|Publication number||US5220667 A|
|Application number||US 07/584,606|
|Publication date||Jun 15, 1993|
|Filing date||Sep 19, 1990|
|Priority date||Sep 25, 1989|
|Publication number||07584606, 584606, US 5220667 A, US 5220667A, US-A-5220667, US5220667 A, US5220667A|
|Original Assignee||Mitsubishi Denki Kabushiki Kaisha|
|Export Citation||BiBTeX, EndNote, RefMan|
|Patent Citations (14), Referenced by (40), Classifications (5), Legal Events (4)|
|External Links: USPTO, USPTO Assignment, Espacenet|
1. Field of the Invention
The present invention relates to a computer system which shortens the time required for initial loading of files.
2. Description of the Prior Art
FIG. 1 is a block diagram showing a prior art computer system. In FIG. 1, reference numeral 1 is a processor that controls the entire computer system; numeral 2 is a ROM (read only memory) which, for use by the processor 1, contains a program for initial program loading; numeral 3 is a RAM (random access memory) to which the processor 1 loads files needed to be processed; numeral 4 is a disk that acts as an auxiliary memory containing various files including those to be loaded to the RAM 3; and numeral 5 is a disk interface connected to the disk 4.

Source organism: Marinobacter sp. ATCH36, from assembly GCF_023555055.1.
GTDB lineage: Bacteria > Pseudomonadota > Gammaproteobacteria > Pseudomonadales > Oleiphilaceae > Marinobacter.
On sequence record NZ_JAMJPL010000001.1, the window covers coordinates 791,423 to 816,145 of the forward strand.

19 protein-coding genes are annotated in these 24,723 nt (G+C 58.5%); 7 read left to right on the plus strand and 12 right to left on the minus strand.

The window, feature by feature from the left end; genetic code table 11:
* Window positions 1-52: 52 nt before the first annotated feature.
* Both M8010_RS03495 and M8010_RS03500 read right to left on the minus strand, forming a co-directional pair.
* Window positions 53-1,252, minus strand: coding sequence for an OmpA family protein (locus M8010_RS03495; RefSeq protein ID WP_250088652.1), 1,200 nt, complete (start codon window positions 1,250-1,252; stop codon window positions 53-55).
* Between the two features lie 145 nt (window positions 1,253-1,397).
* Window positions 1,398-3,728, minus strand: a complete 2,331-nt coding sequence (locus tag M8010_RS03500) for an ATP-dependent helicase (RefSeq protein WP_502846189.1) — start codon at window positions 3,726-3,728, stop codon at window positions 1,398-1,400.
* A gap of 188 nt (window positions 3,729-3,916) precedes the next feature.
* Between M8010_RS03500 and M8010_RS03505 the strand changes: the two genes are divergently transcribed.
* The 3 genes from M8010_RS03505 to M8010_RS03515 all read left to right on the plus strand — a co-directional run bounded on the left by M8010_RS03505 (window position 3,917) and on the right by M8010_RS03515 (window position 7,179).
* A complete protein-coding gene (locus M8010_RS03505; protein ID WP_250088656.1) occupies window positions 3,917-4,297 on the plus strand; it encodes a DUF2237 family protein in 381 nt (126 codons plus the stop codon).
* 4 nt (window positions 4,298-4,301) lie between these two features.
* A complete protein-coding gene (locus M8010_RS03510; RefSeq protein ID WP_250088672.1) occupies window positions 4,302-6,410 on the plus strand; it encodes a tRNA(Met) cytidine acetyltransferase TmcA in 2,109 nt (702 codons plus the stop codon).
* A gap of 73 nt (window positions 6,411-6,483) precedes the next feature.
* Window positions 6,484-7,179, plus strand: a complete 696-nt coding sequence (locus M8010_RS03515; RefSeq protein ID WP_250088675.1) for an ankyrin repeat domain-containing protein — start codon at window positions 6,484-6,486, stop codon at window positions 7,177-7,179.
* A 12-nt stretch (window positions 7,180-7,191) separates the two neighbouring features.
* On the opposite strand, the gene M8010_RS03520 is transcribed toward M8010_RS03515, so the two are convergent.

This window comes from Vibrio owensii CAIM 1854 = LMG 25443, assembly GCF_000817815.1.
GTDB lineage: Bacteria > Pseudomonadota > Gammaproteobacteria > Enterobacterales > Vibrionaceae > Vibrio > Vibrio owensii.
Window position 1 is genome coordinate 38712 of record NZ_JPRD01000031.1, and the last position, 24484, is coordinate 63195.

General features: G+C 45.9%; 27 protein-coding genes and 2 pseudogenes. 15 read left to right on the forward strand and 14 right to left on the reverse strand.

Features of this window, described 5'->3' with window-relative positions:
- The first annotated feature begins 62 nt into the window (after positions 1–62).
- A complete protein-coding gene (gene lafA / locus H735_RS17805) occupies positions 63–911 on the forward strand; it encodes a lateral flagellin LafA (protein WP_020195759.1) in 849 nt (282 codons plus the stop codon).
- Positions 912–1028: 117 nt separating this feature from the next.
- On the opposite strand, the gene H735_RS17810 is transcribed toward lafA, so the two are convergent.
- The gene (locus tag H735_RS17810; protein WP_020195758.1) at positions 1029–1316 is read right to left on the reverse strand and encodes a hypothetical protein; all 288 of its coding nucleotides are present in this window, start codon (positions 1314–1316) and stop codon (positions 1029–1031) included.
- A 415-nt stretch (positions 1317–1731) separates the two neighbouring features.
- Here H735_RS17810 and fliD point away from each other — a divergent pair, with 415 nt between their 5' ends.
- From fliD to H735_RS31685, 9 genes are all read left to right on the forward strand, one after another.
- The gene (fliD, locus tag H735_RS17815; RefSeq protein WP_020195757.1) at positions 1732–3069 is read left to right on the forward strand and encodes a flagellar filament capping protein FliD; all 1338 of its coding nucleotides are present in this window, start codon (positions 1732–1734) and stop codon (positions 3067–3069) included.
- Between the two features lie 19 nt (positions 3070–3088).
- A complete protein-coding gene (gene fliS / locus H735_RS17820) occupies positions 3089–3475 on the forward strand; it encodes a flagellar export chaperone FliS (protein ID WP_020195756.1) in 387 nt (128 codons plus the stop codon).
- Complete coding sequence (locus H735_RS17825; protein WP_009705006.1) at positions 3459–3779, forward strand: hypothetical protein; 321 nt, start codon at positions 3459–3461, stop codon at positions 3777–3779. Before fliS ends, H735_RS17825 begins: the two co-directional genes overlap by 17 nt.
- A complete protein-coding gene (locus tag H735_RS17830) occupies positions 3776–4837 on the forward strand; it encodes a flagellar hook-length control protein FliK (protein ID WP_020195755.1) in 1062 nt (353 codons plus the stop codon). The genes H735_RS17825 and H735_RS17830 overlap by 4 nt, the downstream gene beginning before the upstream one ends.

FIG. 2 is a view illustrating how various files are stored on the disk 4, and FIG. 3 is a view indicating how these files are arranged in hierarchical format. In these figures, reference numerals 10-12 are #1-#3 program files to be loaded to the RAM 3, and numerical 13 is a root directory and #1-#6 directory files defining the hierarchical structure of the program files 10-12.
In operation, applying power to the computer system allows the processor 1 to execute the program stored in the ROM 2. In this example, the program in the ROM 2 loads the #1 program file 10 through #3 program file 12 to the RAM 3.